“Obviously there is some confusion at CBO on what it actually costs,” he said.
While CBO scoring will challenge changes to the program, it won’t preclude NMPF from trying to get the policy right first and working on the budget issues after a policy is in place for a fundamentally sound safety net, he said.
NMPF is recommending other changes as well, including using more precise data to calculate feed costs, lowering premiums, greater sign-up flexibility and expanding the use of other risk-management tools in conjunction with MPP.
“The real point of all these changes is that together they will provide the safety net envisioned when MPP was first formulated,” Mulhern said.
Rick Onaindia, CFO of Bettencourt Dairy in Wendell, Idaho, said he doesn’t see why dairymen wouldn’t sign up at the catastrophic $4 level and pay the $100 fee. By anyone’s calculations, he said, it would pay off in a disastrous year like 2009.
But most dairymen he knows didn’t see a benefit in purchasing additional coverage, and he can’t think of anyone who did, he said.
He went back and compared historical national milk prices and feed costs with Bettencourt’s numbers, and the program just didn’t pencil out for the operation.
“The correlation was really poor, under 60 percent,” he said.
The income-over-feed margin is so different around the country that using a national average is probably an inherent problem in the program, he said.
Besides, the average dairyman today has plenty of ability to hedge his feed cost and milk price, and most in Idaho — who haven’t operated under a federal milk marketing order in quite some time — are active in hedging income over feed, he said.
“I don’t know anybody that hasn’t got a variety of options at minimal cost,” he said.
Dairymen can lock in their feed prices with grain brokers for an extended period, and milk processors offer a wide variety of options to mitigate revenue risks, such as forward contracting. In addition, producers can work with brokerage firms, such as Rice Dairy or FCStone, to hedge their risks through futures trading.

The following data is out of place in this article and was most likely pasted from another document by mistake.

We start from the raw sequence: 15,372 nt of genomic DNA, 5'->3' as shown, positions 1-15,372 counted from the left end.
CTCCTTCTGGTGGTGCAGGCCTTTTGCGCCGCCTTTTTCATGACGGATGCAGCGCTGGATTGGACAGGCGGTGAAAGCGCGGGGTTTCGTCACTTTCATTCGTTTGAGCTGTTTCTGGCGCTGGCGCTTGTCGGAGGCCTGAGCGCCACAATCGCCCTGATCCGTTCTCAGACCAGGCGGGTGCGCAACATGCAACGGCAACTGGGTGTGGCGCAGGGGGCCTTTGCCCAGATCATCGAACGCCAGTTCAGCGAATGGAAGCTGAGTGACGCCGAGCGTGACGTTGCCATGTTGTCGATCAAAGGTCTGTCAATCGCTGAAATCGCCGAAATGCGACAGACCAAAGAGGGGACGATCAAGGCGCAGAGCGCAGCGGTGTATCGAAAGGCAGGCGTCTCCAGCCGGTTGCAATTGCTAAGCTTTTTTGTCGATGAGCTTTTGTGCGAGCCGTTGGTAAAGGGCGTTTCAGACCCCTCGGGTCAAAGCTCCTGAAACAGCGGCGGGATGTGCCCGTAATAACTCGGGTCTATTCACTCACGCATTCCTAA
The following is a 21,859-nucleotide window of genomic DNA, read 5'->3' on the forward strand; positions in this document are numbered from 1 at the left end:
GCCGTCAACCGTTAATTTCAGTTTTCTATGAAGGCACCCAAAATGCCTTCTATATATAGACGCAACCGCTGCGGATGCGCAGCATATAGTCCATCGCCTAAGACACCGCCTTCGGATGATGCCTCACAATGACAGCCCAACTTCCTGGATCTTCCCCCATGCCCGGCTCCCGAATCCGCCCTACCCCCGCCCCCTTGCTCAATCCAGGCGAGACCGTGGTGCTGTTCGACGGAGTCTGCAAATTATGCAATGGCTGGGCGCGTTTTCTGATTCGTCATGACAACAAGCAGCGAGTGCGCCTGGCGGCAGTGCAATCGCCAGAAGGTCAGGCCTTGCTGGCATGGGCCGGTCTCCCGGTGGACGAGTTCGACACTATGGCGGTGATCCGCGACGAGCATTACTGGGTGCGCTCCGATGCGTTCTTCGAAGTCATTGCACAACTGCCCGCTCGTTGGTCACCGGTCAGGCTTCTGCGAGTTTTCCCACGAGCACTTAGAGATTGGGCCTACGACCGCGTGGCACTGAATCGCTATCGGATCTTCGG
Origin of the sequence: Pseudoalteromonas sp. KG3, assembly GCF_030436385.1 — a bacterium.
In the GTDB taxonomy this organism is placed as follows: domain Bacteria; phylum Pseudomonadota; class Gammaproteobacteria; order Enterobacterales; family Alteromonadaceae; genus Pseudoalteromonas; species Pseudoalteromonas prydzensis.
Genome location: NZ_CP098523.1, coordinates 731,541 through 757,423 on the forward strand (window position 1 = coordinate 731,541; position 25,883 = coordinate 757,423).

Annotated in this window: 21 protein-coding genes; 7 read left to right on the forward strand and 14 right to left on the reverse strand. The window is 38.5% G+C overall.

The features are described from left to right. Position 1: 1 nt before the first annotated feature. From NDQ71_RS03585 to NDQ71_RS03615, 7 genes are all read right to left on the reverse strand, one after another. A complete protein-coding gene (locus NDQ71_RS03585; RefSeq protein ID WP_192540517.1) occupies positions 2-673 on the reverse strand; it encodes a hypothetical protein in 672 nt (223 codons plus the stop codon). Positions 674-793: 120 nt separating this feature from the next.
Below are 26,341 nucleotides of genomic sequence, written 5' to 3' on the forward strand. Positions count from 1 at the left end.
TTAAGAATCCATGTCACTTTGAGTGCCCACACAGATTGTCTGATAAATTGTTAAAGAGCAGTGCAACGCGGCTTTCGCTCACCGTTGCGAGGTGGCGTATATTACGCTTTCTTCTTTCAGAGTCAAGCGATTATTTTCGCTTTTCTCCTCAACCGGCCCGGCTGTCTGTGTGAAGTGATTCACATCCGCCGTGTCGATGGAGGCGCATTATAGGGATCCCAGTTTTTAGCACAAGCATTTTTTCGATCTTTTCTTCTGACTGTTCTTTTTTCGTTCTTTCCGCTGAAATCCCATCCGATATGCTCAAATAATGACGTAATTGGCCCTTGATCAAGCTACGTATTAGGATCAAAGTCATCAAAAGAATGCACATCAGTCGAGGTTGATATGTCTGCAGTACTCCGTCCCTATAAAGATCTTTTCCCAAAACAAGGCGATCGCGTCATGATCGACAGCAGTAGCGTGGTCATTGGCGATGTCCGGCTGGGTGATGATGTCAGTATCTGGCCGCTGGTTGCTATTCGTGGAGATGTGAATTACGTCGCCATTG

“Most dairymen will look at those opportunities rather than paying for buy-up coverage for a $6 or $7 margin. So you get to the same place arguably easier,” he said.
NMPF’s recommendation to change the feed calculation in MPP is a step in the right direction, but it still won’t be adequate, Contente, the California dairyman, said.
At this point, most dairymen have no trust or faith in the program, he said.
“I think we chose to go down the wrong path in the last farm bill,” he said.
Supply management was stripped out of the original proposal, the calculations and triggers were tweaked and the budget baseline for dairy was reduced to a ridiculously low level, he said.
“We wound up with a program that leaves us with no safety net,” he said.
In addition, there are a lot of issues with the milk-pricing system, he said.
“I don’t have too much faith in National Milk coming up with some strong policy for a safety net,” he said.
The organization pushed MPP, saying it was going to be “the cat’s meow, a new safety net better than before … but in the end, we wound up with basically nothing out of it,” he said.
Mulhern said he understands producers’ frustration.
“There is no question the producers have diminished confidence in MPP because of the way the program has performed the last two years,” he said.
But the program in its original form would have been effective, and restoring key provisions that Congress removed is the goal.
“Once people see the changes and how the program operates under the changes, I have no doubt that they’ll see it is the effective safety net program that our industry needs,” he said.